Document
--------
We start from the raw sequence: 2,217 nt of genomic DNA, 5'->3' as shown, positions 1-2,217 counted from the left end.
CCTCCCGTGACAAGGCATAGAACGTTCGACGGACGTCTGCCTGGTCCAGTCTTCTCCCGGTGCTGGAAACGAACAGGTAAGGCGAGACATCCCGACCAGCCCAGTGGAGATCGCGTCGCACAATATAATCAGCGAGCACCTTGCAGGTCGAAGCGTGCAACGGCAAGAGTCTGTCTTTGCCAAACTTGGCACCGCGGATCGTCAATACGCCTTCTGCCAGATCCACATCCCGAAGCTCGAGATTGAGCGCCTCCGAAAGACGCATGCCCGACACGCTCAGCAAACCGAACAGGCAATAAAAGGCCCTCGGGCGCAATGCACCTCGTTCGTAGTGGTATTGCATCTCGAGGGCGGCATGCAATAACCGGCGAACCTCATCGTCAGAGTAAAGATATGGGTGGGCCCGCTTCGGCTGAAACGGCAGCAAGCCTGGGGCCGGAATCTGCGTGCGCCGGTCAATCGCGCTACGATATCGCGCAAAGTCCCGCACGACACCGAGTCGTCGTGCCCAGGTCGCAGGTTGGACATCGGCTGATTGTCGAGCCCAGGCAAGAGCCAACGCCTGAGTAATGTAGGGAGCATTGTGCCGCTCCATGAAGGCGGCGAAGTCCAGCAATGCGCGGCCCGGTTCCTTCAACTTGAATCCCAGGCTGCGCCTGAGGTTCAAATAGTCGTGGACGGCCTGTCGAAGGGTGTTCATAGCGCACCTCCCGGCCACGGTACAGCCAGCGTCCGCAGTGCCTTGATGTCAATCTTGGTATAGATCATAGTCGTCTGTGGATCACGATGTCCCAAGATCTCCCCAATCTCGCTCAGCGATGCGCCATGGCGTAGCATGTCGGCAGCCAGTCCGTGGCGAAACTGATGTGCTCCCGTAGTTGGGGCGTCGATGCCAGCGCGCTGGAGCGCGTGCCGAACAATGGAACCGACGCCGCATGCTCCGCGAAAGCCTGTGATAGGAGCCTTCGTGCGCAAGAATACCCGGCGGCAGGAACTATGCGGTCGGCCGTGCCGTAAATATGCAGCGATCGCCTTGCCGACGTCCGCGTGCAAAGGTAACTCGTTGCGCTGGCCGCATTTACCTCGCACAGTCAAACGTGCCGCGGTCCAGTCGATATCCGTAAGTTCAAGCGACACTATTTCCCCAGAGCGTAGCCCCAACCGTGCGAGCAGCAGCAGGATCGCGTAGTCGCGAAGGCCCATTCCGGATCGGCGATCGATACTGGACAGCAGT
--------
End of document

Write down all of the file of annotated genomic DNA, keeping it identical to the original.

We start from the raw sequence: 2,217 nt of genomic DNA, 5'->3' as shown, positions 1-2,217 counted from the left end.
CCTCCCGTGACAAGGCATAGAACGTTCGACGGACGTCTGCCTGGTCCAGTCTTCTCCCGGTGCTGGAAACGAACAGGTAAGGCGAGACATCCCGACCAGCCCAGTGGAGATCGCGTCGCACAATATAATCAGCGAGCACCTTGCAGGTCGAAGCGTGCAACGGCAAGAGTCTGTCTTTGCCAAACTTGGCACCGCGGATCGTCAATACGCCTTCTGCCAGATCCACATCCCGAAGCTCGAGATTGAGCGCCTCCGAAAGACGCATGCCCGACACGCTCAGCAAACCGAACAGGCAATAAAAGGCCCTCGGGCGCAATGCACCTCGTTCGTAGTGGTATTGCATCTCGAGGGCGGCATGCAATAACCGGCGAACCTCATCGTCAGAGTAAAGATATGGGTGGGCCCGCTTCGGCTGAAACGGCAGCAAGCCTGGGGCCGGAATCTGCGTGCGCCGGTCAATCGCGCTACGATATCGCGCAAAGTCCCGCACGACACCGAGTCGTCGTGCCCAGGTCGCAGGTTGGACATCGGCTGATTGTCGAGCCCAGGCAAGAGCCAACGCCTGAGTAATGTAGGGAGCATTGTGCCGCTCCATGAAGGCGGCGAAGTCCAGCAATGCGCGGCCCGGTTCCTTCAACTTGAATCCCAGGCTGCGCCTGAGGTTCAAATAGTCGTGGACGGCCTGTCGAAGGGTGTTCATAGCGCACCTCCCGGCCACGGTACAGCCAGCGTCCGCAGTGCCTTGATGTCAATCTTGGTATAGATCATAGTCGTCTGTGGATCACGATGTCCCAAGATCTCCCCAATCTCGCTCAGCGATGCGCCATGGCGTAGCATGTCGGCAGCCAGTCCGTGGCGAAACTGATGTGCTCCCGTAGTTGGGGCGTCGATGCCAGCGCGCTGGAGCGCGTGCCGAACAATGGAACCGACGCCGCATGCTCCGCGAAAGCCTGTGATAGGAGCCTTCGTGCGCAAGAATACCCGGCGGCAGGAACTATGCGGTCGGCCGTGCCGTAAATATGCAGCGATCGCCTTGCCGACGTCCGCGTGCAAAGGTAACTCGTTGCGCTGGCCGCATTTACCTCGCACAGTCAAACGTGCCGCGGTCCAGTCGATATCCGTAAGTTCAAGCGACACTATTTCCCCAGAGCGTAGCCCCAACCGTGCGAGCAGCAGCAGGATCGCGTAGTCGCGAAGGCCCATTCCGGATCGGCGATCGATACTGGACAGCAGT